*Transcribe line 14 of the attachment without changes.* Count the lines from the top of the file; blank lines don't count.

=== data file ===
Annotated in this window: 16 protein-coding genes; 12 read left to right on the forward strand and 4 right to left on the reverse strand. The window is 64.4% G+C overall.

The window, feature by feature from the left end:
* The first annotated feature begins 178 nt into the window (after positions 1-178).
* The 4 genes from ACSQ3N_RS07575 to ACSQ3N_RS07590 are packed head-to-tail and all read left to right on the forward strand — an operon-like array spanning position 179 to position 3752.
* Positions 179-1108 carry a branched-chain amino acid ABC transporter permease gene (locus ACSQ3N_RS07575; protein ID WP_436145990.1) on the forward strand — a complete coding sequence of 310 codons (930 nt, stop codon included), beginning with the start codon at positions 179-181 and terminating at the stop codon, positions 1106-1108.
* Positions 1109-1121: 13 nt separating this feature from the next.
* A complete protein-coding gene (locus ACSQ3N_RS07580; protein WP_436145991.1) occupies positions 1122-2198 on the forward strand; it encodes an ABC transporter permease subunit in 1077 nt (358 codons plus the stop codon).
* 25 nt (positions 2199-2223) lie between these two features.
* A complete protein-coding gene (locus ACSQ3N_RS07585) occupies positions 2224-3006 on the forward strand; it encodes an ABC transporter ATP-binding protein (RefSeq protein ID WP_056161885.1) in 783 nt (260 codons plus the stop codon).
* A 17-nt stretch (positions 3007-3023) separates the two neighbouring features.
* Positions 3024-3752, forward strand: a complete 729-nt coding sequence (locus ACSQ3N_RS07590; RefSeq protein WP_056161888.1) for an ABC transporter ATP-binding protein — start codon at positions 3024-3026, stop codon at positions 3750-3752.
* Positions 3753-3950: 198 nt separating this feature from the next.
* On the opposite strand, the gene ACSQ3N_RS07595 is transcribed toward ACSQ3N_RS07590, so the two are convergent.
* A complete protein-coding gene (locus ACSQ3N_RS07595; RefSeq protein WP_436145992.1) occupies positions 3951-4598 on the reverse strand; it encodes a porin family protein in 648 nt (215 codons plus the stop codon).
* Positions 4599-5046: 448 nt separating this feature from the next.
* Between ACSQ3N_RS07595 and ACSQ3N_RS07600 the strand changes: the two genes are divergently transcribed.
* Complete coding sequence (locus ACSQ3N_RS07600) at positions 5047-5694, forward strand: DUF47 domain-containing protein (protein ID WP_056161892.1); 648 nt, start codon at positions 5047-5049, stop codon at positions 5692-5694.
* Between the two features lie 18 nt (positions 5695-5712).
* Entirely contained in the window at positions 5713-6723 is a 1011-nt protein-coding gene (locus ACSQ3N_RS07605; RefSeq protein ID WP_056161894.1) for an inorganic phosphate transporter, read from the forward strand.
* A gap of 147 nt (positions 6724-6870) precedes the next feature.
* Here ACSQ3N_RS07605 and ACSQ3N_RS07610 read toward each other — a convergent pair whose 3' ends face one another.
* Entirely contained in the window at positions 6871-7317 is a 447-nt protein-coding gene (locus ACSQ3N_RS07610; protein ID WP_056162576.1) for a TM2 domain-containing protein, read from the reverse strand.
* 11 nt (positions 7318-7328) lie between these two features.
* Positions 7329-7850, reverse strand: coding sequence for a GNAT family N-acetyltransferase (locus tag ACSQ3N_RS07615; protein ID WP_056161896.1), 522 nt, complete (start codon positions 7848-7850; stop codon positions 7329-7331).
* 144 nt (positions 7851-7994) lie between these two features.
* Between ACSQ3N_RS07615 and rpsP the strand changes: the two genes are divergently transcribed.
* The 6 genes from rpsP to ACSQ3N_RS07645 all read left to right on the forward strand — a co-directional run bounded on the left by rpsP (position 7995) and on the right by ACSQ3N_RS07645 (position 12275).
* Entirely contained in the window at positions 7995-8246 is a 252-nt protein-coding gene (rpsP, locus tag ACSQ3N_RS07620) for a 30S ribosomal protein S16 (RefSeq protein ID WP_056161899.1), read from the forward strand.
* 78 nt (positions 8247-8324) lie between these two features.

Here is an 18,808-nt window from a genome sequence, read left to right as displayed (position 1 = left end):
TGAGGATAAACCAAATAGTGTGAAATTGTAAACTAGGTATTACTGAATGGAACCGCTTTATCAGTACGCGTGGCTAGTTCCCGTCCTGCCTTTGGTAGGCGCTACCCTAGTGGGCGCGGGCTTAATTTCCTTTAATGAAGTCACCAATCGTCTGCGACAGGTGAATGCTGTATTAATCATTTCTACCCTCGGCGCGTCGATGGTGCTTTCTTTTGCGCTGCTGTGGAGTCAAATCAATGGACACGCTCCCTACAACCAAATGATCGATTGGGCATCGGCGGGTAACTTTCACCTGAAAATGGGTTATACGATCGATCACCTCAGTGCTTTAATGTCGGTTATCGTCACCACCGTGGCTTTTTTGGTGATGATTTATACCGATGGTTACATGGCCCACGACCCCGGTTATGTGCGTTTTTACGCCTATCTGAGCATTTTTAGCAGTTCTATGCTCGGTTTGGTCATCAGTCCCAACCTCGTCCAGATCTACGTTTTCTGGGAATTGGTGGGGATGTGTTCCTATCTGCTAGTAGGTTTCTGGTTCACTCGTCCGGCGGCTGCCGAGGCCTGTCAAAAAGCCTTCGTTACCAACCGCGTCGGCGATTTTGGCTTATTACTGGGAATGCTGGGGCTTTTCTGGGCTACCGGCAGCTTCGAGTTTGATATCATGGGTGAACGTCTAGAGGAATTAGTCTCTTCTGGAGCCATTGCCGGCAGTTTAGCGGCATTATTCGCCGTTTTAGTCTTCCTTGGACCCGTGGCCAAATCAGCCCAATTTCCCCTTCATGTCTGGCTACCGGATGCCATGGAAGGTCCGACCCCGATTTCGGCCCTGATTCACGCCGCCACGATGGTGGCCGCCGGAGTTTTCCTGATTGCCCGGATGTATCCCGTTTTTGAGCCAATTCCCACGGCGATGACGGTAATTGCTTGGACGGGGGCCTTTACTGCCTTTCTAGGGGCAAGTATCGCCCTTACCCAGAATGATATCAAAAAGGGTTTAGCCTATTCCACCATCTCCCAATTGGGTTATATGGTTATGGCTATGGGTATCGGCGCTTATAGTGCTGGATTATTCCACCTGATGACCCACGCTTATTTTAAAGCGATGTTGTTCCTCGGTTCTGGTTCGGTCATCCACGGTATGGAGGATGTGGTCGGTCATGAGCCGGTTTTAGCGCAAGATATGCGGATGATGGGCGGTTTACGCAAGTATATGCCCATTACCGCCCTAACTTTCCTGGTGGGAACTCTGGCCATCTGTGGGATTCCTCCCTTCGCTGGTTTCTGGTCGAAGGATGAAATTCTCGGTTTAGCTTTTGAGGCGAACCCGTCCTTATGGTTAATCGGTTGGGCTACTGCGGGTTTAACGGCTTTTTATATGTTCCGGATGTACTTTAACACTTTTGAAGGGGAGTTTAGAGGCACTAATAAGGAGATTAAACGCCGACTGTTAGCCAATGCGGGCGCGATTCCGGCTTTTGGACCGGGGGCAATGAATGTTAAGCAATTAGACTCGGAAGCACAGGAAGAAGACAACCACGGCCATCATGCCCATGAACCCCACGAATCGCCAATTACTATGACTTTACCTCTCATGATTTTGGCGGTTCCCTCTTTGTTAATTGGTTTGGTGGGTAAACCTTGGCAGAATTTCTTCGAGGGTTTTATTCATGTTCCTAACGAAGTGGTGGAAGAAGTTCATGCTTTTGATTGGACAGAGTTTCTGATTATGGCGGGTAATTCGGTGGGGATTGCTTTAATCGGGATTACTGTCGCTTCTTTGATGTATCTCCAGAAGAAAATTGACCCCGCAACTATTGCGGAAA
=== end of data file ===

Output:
* A complete protein-coding gene (locus ACSQ3N_RS07595; RefSeq protein WP_436145992.1) occupies positions 3951-4598 on the reverse strand; it encodes a porin family protein in 648 nt (215 codons plus the stop codon).